To some, TCU is the closest thing college football had to a national champion last season. It went 13-0, won the Rose Bowl after the arbitrary rules of the BCS kept it out of the so-called national championship game and, unlike Auburn and Oregon, (which did play in that game) is NOT being investigated at the moment by the NCAA.
But before the celebrating in Waco had ended, the seismic cracks in the sport surfaced again. Only a few days after Texas A&M announced that it intended to leave the not-so Big 12, Oklahoma President David Boren was making noises about his school departing too, perhaps to join the newly minted Pacific-12 Conference. Oklahoma State would no doubt follow and Texas — which almost went west a year ago — and Texas Tech might join the party.
Oh God, here we go again. Next thing you know college football games will be taking six hours. Oh wait, that already happened — Saturday at Notre Dame.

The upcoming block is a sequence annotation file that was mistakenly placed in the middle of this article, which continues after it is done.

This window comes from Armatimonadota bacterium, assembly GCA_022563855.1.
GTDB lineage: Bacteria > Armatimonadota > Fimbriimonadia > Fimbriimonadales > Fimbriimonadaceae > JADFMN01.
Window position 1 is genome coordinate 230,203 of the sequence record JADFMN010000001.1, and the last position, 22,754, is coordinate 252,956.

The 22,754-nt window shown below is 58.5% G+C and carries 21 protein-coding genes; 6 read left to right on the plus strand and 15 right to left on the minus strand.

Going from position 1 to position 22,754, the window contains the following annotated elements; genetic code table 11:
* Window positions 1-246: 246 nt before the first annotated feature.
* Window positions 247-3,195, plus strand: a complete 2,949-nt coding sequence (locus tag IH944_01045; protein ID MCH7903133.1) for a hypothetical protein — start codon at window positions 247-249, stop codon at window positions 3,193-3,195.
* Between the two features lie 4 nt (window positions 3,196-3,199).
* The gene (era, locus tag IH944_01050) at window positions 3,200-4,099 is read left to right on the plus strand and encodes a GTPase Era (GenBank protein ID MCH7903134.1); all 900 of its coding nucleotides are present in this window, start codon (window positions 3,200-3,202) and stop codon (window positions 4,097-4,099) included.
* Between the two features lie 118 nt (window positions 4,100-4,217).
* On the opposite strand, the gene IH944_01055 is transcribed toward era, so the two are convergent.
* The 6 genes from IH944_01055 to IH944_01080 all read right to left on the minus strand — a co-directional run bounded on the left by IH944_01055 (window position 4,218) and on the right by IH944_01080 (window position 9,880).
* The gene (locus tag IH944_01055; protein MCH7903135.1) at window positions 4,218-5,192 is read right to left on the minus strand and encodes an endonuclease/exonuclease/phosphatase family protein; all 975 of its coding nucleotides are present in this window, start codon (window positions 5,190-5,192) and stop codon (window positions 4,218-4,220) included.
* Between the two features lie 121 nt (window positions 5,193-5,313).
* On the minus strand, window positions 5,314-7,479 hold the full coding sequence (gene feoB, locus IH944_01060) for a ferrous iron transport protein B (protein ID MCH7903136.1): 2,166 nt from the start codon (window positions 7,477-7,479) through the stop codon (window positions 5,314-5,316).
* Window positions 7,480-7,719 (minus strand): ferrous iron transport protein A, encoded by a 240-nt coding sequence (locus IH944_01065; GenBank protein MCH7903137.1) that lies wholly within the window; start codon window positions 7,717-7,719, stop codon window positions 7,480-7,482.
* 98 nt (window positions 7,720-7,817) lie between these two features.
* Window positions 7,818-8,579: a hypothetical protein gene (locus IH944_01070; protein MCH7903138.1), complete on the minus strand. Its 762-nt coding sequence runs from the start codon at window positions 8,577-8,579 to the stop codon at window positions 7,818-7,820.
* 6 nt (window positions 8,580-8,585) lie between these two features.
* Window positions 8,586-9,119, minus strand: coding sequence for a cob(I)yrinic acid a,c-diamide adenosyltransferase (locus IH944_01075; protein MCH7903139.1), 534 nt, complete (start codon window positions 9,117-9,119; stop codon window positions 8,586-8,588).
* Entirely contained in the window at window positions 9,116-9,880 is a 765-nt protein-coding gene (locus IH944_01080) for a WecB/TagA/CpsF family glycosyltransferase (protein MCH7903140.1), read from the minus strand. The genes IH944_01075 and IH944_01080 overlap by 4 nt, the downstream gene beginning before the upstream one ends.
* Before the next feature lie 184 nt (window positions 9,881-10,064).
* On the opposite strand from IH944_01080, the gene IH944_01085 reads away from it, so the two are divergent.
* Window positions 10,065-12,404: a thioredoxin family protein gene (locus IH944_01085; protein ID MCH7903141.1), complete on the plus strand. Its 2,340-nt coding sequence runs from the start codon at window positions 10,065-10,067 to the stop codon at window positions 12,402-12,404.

While the Flailin’ Irish were finding a way to lose to South Florida between lightning delays, Pac-12 Commissioner Larry Scott was meeting with the media in Dallas before Oregon’s loss to LSU. (Not a good weekend for the Pac-12 when you throw in UCLA’s loss to Houston and Oregon State’s stunning overtime loss to Sacramento State.)
Scott’s bio notes that he speaks French. He also speaks a language unique to college administrators, whether they are presidents, commissioners or athletic directors. In Scott-ese, expansion doesn’t exist.
“We don’t have any specific model or formula in mind,” Scott told the reporters in Dallas. “All I’ve said is that I expect that you will see further consolidation given the fragmentation of college sports.”
English translation: The Big 12 will soon be as obsolete as the typewriter if Scott has his way. A year ago he was ready to pounce on Texas and try to turn his league into a 16-team behemoth before anyone else could make a similar move. Now, that chance may come again in the next few weeks. Don’t expect Scott to be passive if it does.
And don’t expect SEC Commissioner Mike Slive or Big Ten Commissioner Jim Delany to sit and fiddle while their conference presidents burn over the fact that the Pac-16 may jump to the head of the line in TV rights money. Slive has told people he could create a 16-team league in about 15 minutes if he wanted to and there’s no doubt that’s true. You can bet Delany will be right there with him, raising him with Syracuse or Pittsburgh or even Maryland or West Virginia the instant Slive moves on Texas A&M, Missouri, Clemson, Florida State or Virginia Tech.